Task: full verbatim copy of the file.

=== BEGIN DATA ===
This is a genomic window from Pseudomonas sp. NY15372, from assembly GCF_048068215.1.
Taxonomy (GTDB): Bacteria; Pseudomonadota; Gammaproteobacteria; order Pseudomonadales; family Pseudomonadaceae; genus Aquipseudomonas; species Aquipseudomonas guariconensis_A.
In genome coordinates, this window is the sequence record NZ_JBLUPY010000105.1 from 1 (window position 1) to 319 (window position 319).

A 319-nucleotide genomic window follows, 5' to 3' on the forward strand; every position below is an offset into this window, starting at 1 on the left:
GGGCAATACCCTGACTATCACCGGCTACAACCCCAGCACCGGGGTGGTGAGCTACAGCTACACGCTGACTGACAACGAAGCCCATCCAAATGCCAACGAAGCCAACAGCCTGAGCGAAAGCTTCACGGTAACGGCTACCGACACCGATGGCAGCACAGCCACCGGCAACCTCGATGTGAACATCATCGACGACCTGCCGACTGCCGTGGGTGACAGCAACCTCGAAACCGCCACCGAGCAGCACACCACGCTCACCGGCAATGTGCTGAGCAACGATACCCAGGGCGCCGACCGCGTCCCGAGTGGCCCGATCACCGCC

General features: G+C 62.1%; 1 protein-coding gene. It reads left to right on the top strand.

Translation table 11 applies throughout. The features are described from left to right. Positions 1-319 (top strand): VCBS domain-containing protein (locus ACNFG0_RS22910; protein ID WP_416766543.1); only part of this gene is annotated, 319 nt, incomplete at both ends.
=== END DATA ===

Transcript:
This is a genomic window from Pseudomonas sp. NY15372, from assembly GCF_048068215.1.
Taxonomy (GTDB): Bacteria; Pseudomonadota; Gammaproteobacteria; order Pseudomonadales; family Pseudomonadaceae; genus Aquipseudomonas; species Aquipseudomonas guariconensis_A.
In genome coordinates, this window is the sequence record NZ_JBLUPY010000105.1 from 1 (window position 1) to 319 (window position 319).

A 319-nucleotide genomic window follows, 5' to 3' on the forward strand; every position below is an offset into this window, starting at 1 on the left:
GGGCAATACCCTGACTATCACCGGCTACAACCCCAGCACCGGGGTGGTGAGCTACAGCTACACGCTGACTGACAACGAAGCCCATCCAAATGCCAACGAAGCCAACAGCCTGAGCGAAAGCTTCACGGTAACGGCTACCGACACCGATGGCAGCACAGCCACCGGCAACCTCGATGTGAACATCATCGACGACCTGCCGACTGCCGTGGGTGACAGCAACCTCGAAACCGCCACCGAGCAGCACACCACGCTCACCGGCAATGTGCTGAGCAACGATACCCAGGGCGCCGACCGCGTCCCGAGTGGCCCGATCACCGCC

General features: G+C 62.1%; 1 protein-coding gene. It reads left to right on the top strand.

Translation table 11 applies throughout. The features are described from left to right. Positions 1-319 (top strand): VCBS domain-containing protein (locus ACNFG0_RS22910; protein ID WP_416766543.1); only part of this gene is annotated, 319 nt, incomplete at both ends.